Guaichane-Mamuta

Guaichane-Mamuta is a volcano in Chile. It is formed by a caldera and lava flows which form two separate systems. The volcano is of Miocene age.

Guaichane-Mamuta lies 150 kilometres (93 mi) northeast of Pisagua. One half is formed by the 6 kilometres (3.7 mi) wide and 700–800 metres (2,300–2,600 ft) deep erosion caldera of Mamuta, which rises to an altitude of 4,500 metres (14,800 ft). The other half,[1] southeast of Mamuta,[2] is the Guaichane half and is constructed by four different units of andesite-basaltic andesite lava flows; these include Cerro Churicoyo (4,503 metres (14,774 ft)), Cerro Colorado (4,421 metres (14,505 ft)), Cerro Guaichane (4,684 metres (15,367 ft)) and Cerro Limpire.(4,280 metres (14,040 ft))[1]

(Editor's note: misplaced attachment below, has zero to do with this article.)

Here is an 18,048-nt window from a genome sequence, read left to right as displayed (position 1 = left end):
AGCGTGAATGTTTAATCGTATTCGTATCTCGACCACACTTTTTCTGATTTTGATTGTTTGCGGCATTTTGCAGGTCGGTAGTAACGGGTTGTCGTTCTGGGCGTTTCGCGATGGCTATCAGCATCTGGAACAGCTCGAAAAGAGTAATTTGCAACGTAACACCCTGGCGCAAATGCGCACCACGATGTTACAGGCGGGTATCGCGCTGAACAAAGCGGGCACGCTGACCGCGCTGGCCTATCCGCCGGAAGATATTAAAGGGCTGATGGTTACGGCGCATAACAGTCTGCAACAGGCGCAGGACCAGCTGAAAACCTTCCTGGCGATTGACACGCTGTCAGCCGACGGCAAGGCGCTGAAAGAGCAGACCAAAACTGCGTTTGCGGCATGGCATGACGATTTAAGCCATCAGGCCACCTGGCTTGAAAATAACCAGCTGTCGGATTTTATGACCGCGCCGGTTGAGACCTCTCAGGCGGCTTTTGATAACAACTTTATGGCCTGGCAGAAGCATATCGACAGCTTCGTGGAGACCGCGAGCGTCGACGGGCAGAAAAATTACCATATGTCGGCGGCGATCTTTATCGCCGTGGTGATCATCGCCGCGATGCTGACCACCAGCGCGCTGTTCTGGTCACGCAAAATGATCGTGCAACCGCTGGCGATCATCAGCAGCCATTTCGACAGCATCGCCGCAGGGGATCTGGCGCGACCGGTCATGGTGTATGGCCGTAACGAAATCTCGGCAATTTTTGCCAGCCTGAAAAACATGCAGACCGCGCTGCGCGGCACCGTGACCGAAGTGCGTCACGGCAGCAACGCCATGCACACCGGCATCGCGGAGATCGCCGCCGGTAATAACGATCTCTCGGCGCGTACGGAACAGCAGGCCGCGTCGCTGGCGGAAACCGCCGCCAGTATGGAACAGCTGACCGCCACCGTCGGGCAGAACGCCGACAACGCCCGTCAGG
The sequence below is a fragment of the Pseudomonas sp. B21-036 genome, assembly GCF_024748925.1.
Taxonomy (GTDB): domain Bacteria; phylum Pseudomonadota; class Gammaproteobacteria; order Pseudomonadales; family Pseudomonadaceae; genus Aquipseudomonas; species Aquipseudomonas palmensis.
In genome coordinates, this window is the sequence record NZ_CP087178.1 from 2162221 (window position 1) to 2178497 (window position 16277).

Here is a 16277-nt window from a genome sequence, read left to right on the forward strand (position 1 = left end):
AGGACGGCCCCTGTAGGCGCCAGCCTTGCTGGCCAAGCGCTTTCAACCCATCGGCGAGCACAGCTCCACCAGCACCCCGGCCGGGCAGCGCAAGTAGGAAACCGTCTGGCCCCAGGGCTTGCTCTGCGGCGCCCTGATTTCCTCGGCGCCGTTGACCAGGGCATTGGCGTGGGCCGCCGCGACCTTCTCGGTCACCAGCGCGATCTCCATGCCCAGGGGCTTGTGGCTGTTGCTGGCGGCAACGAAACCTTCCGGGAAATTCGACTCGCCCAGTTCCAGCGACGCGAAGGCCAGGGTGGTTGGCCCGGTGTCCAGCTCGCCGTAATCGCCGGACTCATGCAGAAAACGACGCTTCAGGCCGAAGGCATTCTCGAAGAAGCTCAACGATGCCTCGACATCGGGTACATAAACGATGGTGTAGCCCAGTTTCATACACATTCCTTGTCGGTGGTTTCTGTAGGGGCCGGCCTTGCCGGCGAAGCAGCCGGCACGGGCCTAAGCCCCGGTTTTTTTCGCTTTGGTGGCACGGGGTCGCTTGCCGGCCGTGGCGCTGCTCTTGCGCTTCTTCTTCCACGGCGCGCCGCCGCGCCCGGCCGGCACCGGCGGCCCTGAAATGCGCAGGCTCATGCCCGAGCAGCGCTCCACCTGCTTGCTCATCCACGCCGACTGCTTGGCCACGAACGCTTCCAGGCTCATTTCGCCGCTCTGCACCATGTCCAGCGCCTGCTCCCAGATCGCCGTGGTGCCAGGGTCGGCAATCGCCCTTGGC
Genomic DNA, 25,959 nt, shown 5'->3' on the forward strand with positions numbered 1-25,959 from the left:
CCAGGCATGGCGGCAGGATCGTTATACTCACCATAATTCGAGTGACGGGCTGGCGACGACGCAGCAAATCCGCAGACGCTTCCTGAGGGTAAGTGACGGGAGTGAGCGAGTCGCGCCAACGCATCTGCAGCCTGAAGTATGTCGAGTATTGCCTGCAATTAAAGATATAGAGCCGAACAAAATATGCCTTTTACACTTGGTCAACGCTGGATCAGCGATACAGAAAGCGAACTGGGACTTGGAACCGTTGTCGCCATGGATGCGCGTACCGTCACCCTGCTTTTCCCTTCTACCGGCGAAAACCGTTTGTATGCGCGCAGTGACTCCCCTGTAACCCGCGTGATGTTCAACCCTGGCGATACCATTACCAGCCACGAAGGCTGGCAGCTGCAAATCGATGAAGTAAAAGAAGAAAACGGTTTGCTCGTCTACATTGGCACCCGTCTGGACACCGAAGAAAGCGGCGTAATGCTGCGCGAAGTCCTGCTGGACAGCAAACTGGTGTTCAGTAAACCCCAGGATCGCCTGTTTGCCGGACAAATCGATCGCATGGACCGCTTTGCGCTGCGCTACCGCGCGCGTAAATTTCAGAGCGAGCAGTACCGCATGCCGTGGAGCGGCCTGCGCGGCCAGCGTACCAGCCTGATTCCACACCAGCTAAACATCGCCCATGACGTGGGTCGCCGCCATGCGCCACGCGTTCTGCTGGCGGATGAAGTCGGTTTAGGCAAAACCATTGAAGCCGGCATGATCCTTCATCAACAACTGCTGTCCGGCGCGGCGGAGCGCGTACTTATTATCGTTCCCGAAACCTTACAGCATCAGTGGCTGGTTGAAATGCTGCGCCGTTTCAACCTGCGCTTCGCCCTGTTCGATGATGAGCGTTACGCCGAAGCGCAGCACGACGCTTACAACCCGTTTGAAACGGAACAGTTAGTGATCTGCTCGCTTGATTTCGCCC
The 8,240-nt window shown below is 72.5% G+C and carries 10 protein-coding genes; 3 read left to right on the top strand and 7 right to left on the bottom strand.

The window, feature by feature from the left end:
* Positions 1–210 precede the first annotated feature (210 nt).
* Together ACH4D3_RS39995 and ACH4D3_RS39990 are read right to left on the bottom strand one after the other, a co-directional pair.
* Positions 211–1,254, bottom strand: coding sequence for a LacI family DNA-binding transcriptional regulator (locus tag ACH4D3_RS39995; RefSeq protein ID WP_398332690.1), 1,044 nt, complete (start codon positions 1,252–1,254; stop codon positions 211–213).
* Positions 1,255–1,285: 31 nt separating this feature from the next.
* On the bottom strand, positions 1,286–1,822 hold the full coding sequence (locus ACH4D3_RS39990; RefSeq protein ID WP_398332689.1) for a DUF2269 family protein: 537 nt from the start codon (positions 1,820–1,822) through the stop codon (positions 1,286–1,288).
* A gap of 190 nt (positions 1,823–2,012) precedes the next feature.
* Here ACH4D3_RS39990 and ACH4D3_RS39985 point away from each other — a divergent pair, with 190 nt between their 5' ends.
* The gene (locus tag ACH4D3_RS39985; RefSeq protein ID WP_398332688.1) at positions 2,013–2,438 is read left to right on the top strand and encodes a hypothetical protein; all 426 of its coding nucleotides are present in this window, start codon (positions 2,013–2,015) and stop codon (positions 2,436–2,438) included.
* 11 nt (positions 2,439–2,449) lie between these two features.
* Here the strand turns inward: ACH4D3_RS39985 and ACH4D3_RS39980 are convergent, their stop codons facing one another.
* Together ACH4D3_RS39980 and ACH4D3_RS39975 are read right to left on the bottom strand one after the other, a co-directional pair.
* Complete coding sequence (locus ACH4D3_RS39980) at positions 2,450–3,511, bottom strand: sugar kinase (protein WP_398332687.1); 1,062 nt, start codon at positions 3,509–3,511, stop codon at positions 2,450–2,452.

Guaichane-Mamuta is constructed on the mid-Miocene Altos de Nama formation, which is formed by ignimbrites. Mamuta itself was also the origin of ignimbrites. Older pyroclastics from the same centre contain phenocrysts of clinopyroxene, olivine, orthopyroxene and plagioclase.[1]

Mamuta is a volcano among a group of Miocene age stratovolcanoes on the western slope of the Andes. These are usually only partially eroded, although preferential erosion of the volcanos' central parts can cause the appearance of erosion calderas.[3]

Three ages have been obtained on Mamuta, 8.8±0.5, 9.1±0.6 and 14.5 million years ago. The younger ages are considered more reliable.[3] The older date was obtained on the Mamuta caldera. Ages obtained on Guaichane are 11.3±0.5 and 10.2±0.8 million years ago.[1]

ReferencesEdit

  1. ^ a b c d Seguel, Lahsen & Vergara 1991, p. 368.
  2. ^ Seguel, Lahsen & Vergara 1991, p. 370.
  3. ^ a b Wörner, Gerhard; Hammerschmidt, Konrad; Henjes-Kunst, Friedhelm; Lezaun, Judith; Wilke, Hans (2000-12-01). "Geochronology (40Ar/39Ar, K-Ar and He-exposure ages) of Cenozoic magmatic rocks from Northern Chile (18-22°S): implications for magmatism and tectonic evolution of the central Andes". Revista geológica de Chile. 27 (2): 205–240. doi:10.4067/S0716-02082000000200004. ISSN 0716-0208.

SourcesEdit